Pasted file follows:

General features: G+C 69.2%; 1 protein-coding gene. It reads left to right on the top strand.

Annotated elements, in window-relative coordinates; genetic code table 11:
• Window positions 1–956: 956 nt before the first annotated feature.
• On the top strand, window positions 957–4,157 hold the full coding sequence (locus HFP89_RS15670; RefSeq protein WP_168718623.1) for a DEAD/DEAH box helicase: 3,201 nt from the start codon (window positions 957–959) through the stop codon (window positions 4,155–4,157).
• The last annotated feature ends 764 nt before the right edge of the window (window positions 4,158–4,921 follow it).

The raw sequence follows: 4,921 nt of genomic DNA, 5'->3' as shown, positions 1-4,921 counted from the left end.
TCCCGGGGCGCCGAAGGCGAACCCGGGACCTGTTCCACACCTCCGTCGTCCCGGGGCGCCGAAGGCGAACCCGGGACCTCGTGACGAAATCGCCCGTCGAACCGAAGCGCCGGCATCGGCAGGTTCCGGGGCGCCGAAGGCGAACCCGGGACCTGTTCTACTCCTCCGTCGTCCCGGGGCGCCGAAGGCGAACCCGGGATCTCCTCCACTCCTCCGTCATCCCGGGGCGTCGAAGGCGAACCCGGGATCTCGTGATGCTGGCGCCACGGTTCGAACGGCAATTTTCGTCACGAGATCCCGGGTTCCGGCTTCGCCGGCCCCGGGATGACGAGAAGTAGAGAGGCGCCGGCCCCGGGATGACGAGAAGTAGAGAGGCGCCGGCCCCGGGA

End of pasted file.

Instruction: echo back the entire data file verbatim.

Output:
General features: G+C 69.2%; 1 protein-coding gene. It reads left to right on the top strand.

Annotated elements, in window-relative coordinates; genetic code table 11:
• Window positions 1–956: 956 nt before the first annotated feature.
• On the top strand, window positions 957–4,157 hold the full coding sequence (locus HFP89_RS15670; RefSeq protein WP_168718623.1) for a DEAD/DEAH box helicase: 3,201 nt from the start codon (window positions 957–959) through the stop codon (window positions 4,155–4,157).
• The last annotated feature ends 764 nt before the right edge of the window (window positions 4,158–4,921 follow it).

The raw sequence follows: 4,921 nt of genomic DNA, 5'->3' as shown, positions 1-4,921 counted from the left end.
TCCCGGGGCGCCGAAGGCGAACCCGGGACCTGTTCCACACCTCCGTCGTCCCGGGGCGCCGAAGGCGAACCCGGGACCTCGTGACGAAATCGCCCGTCGAACCGAAGCGCCGGCATCGGCAGGTTCCGGGGCGCCGAAGGCGAACCCGGGACCTGTTCTACTCCTCCGTCGTCCCGGGGCGCCGAAGGCGAACCCGGGATCTCCTCCACTCCTCCGTCATCCCGGGGCGTCGAAGGCGAACCCGGGATCTCGTGATGCTGGCGCCACGGTTCGAACGGCAATTTTCGTCACGAGATCCCGGGTTCCGGCTTCGCCGGCCCCGGGATGACGAGAAGTAGAGAGGCGCCGGCCCCGGGATGACGAGAAGTAGAGAGGCGCCGGCCCCGGGA